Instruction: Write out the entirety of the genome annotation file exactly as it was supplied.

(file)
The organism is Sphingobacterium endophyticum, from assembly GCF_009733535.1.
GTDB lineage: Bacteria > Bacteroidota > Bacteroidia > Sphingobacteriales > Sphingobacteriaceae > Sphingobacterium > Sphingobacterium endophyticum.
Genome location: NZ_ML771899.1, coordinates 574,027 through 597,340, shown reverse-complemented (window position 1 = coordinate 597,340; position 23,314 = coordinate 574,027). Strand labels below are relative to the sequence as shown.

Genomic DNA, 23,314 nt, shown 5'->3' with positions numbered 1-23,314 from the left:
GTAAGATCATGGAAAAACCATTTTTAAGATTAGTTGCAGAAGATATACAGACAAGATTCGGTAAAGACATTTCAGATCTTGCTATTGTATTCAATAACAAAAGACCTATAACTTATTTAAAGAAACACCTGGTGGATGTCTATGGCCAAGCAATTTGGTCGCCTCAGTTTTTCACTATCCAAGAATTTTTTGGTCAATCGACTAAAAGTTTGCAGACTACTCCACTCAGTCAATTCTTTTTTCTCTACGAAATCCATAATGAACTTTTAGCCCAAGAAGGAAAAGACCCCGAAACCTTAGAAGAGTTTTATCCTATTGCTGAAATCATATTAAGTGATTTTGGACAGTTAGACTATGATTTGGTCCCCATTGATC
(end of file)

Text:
The organism is Sphingobacterium endophyticum, from assembly GCF_009733535.1.
GTDB lineage: Bacteria > Bacteroidota > Bacteroidia > Sphingobacteriales > Sphingobacteriaceae > Sphingobacterium > Sphingobacterium endophyticum.
Genome location: NZ_ML771899.1, coordinates 574,027 through 597,340, shown reverse-complemented (window position 1 = coordinate 597,340; position 23,314 = coordinate 574,027). Strand labels below are relative to the sequence as shown.

Genomic DNA, 23,314 nt, shown 5'->3' with positions numbered 1-23,314 from the left:
GTAAGATCATGGAAAAACCATTTTTAAGATTAGTTGCAGAAGATATACAGACAAGATTCGGTAAAGACATTTCAGATCTTGCTATTGTATTCAATAACAAAAGACCTATAACTTATTTAAAGAAACACCTGGTGGATGTCTATGGCCAAGCAATTTGGTCGCCTCAGTTTTTCACTATCCAAGAATTTTTTGGTCAATCGACTAAAAGTTTGCAGACTACTCCACTCAGTCAATTCTTTTTTCTCTACGAAATCCATAATGAACTTTTAGCCCAAGAAGGAAAAGACCCCGAAACCTTAGAAGAGTTTTATCCTATTGCTGAAATCATATTAAGTGATTTTGGACAGTTAGACTATGATTTGGTCCCCATTGATC